The Davenport Democrat minced no words in describing the new fire station proposed for the city.
"A handsome building has been planned by architect Hanssen at the order of the fire department committee of the city council to be erected at Fourth and Scott Streets, and the building will be one of the monuments of the present city administration."
The story was dated June 10 , 1901.
A century later, that very structure, built when horses pulled fire rigs, is still in use as Davenport's Central Fire Station. Last month, the city celebrated the station's centennial.
At a time when old buildings fall regularly to the wrecking ball, the fact that Central Fire Station not only has survived but retains its original use as a fire house after a hundred years is remarkable.
In carrying out the project, members of the fire station committee checked out fire stations in Chicago and Milwaukee, hired an innovative architect and kept the station's cost at $21,000. (The fire station in Milwaukee cost $28,000.).
The new station allowed the city to abandon its Hose House No. 2 on 2nd Street and consolidate it, the Hooks unit and the chief's office at Fourth and Scott.
"Davenport will also have more reason than ever to take pride in its fire department," the Democrat reported in its June 10, 1901 story.
The fire station's architect was Gustav Hanssen who opened his practice in Davenport in 1890. Known for his eclectic styles, Hanssen designed a number of fine residences in Davenport. Among his works is the Sacred Heart Rectory at 422 E. 10th St.
Hanssen combined Italianate and Neo-classical elements in designing Central Fire Station. The building had no supporting posts on the lower floor, allowing for an expansive 57-by-64 foot room that could accommodate the largest fire rigs.
Upstairs were the chief's bedroom, office and bathroom and room for the switchboard and repeater. A firefighters' dormitory, locker room, and bathroom with tub and showers also were on the second floor.
A tall hose tower was capped by a bell loft. Suspended in the loft was the bell of the old Liberty hose company. Cast in 1869 by Michael Donahue, the bell contained metal from 200 silver dollars to give it the proper ring for all fire calls.
Hoses are still hung to dry in the tower, but bell loft is long gone.
The Democrat noted the station's construction progress in a story published Dec. 1, 1901.
"The new central fire station is making a fine showing now and by Feb. 1, we will have as fine a house of that kind as there is in the country," the newspaper reported.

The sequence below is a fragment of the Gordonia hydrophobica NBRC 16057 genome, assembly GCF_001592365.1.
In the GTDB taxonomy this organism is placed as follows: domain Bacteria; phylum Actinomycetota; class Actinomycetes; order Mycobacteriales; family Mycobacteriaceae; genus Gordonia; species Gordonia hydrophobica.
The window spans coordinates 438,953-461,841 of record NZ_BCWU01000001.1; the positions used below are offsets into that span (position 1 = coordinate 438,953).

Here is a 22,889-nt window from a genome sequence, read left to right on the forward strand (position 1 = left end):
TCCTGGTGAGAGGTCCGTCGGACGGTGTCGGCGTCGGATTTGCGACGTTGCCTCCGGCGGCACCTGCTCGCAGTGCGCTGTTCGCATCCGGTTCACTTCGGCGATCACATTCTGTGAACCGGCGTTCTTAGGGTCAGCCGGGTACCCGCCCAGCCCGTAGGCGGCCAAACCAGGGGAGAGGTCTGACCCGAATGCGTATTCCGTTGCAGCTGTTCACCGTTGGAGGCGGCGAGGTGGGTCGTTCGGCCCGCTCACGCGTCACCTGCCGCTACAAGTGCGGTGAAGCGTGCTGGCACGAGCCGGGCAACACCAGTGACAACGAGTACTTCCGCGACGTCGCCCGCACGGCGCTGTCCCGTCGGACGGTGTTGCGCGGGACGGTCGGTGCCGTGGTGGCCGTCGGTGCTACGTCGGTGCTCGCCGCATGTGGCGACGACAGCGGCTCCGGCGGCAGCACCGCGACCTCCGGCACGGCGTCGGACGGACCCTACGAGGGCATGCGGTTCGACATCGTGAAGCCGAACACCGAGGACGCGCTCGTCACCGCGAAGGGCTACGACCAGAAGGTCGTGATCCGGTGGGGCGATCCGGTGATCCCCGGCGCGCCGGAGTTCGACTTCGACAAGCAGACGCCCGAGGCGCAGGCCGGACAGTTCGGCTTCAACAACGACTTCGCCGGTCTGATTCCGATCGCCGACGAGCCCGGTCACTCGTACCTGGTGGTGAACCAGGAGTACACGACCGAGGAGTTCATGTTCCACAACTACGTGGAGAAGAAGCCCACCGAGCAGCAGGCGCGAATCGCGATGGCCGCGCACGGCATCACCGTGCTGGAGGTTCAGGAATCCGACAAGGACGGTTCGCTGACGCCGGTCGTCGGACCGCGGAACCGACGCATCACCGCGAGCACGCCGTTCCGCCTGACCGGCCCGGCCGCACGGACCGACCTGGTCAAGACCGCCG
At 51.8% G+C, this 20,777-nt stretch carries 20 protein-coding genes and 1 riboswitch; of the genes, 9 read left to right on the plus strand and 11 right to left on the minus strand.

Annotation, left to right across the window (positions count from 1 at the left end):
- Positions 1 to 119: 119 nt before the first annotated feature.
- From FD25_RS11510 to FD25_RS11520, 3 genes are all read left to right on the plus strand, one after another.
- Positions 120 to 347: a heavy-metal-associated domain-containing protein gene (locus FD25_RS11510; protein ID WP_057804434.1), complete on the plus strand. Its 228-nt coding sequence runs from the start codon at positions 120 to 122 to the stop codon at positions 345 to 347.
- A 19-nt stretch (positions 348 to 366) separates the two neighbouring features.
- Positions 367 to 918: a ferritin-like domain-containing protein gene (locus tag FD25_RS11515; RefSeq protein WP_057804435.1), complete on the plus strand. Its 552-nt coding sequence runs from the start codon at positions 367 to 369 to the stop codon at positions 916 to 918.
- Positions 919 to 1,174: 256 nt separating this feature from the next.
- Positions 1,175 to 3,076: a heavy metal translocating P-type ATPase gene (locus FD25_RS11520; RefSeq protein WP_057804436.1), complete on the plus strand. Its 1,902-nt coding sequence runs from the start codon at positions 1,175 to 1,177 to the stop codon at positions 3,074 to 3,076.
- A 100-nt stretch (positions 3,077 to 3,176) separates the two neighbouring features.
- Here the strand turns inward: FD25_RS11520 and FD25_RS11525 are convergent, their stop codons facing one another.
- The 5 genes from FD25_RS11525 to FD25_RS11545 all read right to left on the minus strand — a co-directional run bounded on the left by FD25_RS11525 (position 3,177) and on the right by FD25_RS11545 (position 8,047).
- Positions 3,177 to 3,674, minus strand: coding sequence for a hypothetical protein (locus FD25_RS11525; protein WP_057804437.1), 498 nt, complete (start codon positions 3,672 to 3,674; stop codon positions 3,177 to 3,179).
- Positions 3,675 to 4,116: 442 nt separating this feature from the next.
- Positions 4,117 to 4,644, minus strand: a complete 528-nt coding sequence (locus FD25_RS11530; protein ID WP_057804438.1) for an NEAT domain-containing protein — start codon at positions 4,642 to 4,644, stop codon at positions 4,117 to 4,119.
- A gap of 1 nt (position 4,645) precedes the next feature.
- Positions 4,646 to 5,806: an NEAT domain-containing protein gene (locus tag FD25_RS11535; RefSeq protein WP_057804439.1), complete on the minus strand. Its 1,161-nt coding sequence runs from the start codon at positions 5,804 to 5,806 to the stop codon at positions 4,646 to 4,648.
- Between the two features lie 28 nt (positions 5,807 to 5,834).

The story described how workers sealed cracks in the three-inch pine floor that covered the station's main room. Caulkers from the Kahlke boatyard packed the cracks to insure a water-tight floor "that will be the finest thing of its kind around here," the story said.
The story continued:
"The stalls in the rear of the building will be paved with vitrified brick, and each stall will have a sewer connect, while an air shaft in the roof will help to eliminate both odors and flies."
After members of the city council inspected the fire station in February 1902, the Democrat praised the contractors and the fire department committee for keeping the project within a reasonable budget. McCarthy Bros. did the stone work, Louis Strathman did the brick work, P.A. Reimers did the sheet iron and slating and C.W. Hines & Sons did the painting.
The story, published Feb. 23, 1902, reported that the station's main room could accommodate the big three-horse fire truck, which could be driven in a side door and wheeled into position at the front door for its next use..
"There is room there too for at least four more hose wagons, and in its rear are stalls for 10 horses, making the station extensive enough to accommodate the city's needs in the direction of the expansion of its fire department for some time to come," the story continued.
Indeed, Central Fire Station continues to serve the fire department, although chief Mark Frese says the building has space inefficiencies and access problems. The city has a master plan addressing future fire fighting requirements, he said, but there always will be a need for a downtown fire station.
Central Fire Station is a museum of sorts. Inscribed in the bricks lining the hose tower are firefighters' graffiti dating back to the building's beginnings.
John Willard can be contacted at (563) 383-2314 or firstname.lastname@example.org.